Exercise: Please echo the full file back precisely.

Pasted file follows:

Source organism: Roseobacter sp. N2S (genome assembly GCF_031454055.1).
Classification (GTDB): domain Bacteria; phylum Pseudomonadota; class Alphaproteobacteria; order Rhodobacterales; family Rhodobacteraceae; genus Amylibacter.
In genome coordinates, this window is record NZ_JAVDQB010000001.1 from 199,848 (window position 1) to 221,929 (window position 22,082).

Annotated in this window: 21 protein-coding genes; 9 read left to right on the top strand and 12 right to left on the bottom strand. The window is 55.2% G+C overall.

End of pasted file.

Source organism: Roseobacter sp. N2S (genome assembly GCF_031454055.1).
Classification (GTDB): domain Bacteria; phylum Pseudomonadota; class Alphaproteobacteria; order Rhodobacterales; family Rhodobacteraceae; genus Amylibacter.
In genome coordinates, this window is record NZ_JAVDQB010000001.1 from 199,848 (window position 1) to 221,929 (window position 22,082).

Annotated in this window: 21 protein-coding genes; 9 read left to right on the top strand and 12 right to left on the bottom strand. The window is 55.2% G+C overall.